Organisational silos: Sounding the death knell of content marketing

This is a sponsored post from King Content

When businesses buy into the need for content to occupy a strategic and cross-functional position within the organisation, it will have manifold implications – not least being the breaking down of silos that are so detrimental to content marketing.

Where should content marketing sit within the organisation? Is it the preserve of only the marketing department or does it warrant a more cross-functional existence across departments?

For when content is owned by everyone – marketing yes, but also product, HR, sales and customer service teams – it will force these erstwhile separate entities to collaborate to achieve common organisational goals.

Gaining a true understanding of customer needs

Thanks to a mindset shift in recent years, many businesses now understand that content marketing is not about selling products – rather, it’s about addressing their customer’s needs and demands through valuable information, which nurtures relationships for business growth.

Which brings us to the question: Who has the best knowledge of a customer’s needs and demands? Is it the:

  • customer service team who daily deals with him and fulfils his requests?
  • sales team who is in discussions with him to understand his needs and offer a solution?
  • product team who researches and builds products of utility and value?
  • the marketing team who studies customer persona and characteristics, buying behaviour, etc?

The answer is – all of them! A quality content marketing campaign draws from the rich insights supplied by each and every one of these teams – client data from the sales team, feedback from the customer service team, market research from the marketing team and the right product from the product team.

Breaking down these departmental silos and integrating their insights can ensure superior messaging and lead to a quality content strategy that touches the customer at different points of his decision cycle, offering him the answers that he is looking for. It transforms your company from one that sells products to one that offers ideas.

As Todd Wheatland, global head of strategy at King Content, said: “The new reality is people don’t care about internal silos; they just know if they like Brand X or not. If 85% of people applying for a job at Starbucks are existing customers, what impact does a bad experience as a candidate have on sales? The real brand lives free of silos, and the content marketing principals of communicating to an audience with authenticity need to flow across all of a company’s audiences – not just those traditionally addressed by the marketing department.”

An organisation that operates in content silos

Imagine a large organisation where each department operates independently creating its own content, and think about the myriad mixed messages that are coming out from somewhere in there! This is far more common than you would imagine.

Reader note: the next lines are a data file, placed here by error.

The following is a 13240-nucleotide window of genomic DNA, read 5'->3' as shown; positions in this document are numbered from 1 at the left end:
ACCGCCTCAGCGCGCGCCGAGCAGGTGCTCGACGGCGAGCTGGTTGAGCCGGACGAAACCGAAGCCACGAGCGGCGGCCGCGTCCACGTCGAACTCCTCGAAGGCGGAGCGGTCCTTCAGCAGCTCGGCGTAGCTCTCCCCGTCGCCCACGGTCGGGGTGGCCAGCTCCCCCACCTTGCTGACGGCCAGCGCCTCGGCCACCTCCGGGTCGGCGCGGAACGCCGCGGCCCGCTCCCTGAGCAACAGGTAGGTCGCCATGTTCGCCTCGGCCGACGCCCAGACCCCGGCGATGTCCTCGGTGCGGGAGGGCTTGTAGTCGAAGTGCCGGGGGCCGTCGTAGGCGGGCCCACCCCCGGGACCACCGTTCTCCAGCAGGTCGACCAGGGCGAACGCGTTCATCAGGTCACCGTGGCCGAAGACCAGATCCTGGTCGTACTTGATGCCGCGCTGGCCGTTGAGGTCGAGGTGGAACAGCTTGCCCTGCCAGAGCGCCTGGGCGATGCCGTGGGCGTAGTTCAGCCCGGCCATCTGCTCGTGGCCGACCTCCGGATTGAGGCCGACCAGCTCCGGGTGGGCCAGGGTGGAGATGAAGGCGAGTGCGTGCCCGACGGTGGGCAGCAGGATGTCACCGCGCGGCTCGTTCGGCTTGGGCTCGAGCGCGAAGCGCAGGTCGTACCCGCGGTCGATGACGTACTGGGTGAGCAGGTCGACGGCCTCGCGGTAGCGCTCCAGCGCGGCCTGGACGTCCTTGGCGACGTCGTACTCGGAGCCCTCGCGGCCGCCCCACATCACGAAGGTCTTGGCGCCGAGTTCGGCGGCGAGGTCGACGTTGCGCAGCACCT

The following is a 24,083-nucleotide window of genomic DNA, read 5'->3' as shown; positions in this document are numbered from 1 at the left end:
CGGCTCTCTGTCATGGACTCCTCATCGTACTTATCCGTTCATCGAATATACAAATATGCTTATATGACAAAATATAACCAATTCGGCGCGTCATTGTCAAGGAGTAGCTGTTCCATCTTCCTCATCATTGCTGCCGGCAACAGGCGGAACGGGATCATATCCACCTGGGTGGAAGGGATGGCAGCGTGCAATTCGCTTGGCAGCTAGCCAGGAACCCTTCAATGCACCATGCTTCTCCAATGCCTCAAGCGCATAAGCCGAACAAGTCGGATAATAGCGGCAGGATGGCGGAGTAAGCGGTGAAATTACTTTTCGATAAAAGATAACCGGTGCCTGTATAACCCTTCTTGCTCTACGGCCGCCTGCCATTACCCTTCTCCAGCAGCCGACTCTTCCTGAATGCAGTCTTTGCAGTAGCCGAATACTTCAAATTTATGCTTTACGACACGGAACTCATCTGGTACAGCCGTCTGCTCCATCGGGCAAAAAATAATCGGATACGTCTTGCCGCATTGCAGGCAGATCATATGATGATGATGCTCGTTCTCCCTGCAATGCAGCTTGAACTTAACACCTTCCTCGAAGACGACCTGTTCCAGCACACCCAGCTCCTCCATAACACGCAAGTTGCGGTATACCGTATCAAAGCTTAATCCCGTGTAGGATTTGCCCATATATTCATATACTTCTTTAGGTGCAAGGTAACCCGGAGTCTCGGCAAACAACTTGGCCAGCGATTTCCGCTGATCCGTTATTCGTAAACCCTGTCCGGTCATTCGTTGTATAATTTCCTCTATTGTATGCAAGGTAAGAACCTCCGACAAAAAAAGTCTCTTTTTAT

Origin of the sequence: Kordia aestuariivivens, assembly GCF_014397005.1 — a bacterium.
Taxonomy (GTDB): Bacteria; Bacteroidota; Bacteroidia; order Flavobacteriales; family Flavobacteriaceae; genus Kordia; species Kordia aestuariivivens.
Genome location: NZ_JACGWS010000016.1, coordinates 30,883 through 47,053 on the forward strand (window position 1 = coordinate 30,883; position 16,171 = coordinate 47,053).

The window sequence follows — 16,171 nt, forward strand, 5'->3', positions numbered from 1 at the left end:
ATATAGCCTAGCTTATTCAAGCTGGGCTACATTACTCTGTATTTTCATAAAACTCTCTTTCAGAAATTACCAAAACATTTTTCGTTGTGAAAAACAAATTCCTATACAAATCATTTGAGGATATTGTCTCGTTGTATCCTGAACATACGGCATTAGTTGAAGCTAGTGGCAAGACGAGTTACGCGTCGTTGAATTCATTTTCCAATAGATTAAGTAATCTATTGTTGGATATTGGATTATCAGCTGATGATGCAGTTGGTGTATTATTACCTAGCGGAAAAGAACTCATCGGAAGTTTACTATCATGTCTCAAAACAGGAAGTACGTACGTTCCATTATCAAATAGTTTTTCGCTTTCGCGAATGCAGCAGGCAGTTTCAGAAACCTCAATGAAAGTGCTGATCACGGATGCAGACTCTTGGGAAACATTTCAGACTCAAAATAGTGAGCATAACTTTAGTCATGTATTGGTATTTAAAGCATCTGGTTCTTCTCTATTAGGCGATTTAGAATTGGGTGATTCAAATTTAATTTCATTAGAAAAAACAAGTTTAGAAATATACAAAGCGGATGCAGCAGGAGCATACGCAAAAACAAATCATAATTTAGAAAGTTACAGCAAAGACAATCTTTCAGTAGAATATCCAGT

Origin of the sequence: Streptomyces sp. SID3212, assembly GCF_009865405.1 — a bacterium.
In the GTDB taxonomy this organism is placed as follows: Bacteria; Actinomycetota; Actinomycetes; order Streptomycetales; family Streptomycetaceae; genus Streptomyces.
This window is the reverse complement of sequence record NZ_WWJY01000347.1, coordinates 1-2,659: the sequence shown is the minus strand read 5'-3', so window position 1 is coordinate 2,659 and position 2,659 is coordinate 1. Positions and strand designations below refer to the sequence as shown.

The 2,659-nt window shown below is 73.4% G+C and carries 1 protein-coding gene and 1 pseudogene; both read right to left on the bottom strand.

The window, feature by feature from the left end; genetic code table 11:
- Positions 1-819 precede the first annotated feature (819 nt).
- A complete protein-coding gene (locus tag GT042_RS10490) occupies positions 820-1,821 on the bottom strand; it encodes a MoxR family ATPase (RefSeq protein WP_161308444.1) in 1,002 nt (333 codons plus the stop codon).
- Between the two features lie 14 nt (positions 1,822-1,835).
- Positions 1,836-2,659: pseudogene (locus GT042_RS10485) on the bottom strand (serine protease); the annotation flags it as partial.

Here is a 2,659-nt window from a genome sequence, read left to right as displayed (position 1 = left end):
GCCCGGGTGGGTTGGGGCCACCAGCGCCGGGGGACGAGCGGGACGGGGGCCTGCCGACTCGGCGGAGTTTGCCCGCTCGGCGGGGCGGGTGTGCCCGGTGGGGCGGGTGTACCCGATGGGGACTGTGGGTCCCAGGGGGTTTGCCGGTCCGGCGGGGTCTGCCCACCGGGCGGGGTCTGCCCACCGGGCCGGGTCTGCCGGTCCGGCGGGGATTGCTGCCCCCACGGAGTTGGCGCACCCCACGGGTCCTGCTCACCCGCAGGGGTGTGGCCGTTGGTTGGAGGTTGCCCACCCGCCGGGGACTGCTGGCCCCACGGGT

Each department is motivated only as far as its mandate goes, so the product team talks about the product story, the HR team about the employee story and so on. Who is talking about the customer’s story and what he is looking for? How can you align your brand story to his? And what is that one brand story you want to talk about? These essential questions get ignored.

To further exacerbate the situation, a deeper level of ‘silo-ification’ happens when marketing departments take sole ownership of content. Within the department are multiple teams working on various aspects of content – strategy, editorial, social, native, PR and so on.

Working in isolation is the strategist who builds personas that have nothing to do with the actual customer; the PR team who is focused on getting the company’s name in that top publication, even if the content itself is of no value to the end customer; and the social team who chases likes and clicks with no overall context on the messaging.

At the heart of it all is the editorial team, denied a feedback loop or integrated functioning, churning out content that may not even be suitable for amplification purposes, or even more simply – that no one likes or reads.

Working together for a unified content strategy

How do we break down these silos? By making content marketing a strategic function that sits across the organisation and not just the purview of the marketing team. Additionally, this function should merge different resources that work together on all things content.

What you’re working to create is a cross-functional team with one organisational objective and common metrics to measure that objective, using different channels to give voice to that unified content strategy.

It is essential to build a culture that understands that the only objective of content marketing should be to create quality and relevant content – and this must be a common objective no matter the departmental function. If content is used to drive individual goals such as article placement, likes and number of articles produced per month, it will fail its raison d'être.

For if the content offers true value to your reader, it will automatically build brand awareness and bring the customer to you. But that is the consequence, not the objective.

The writer is Kritika Srinivasan, head of editorial, King Content.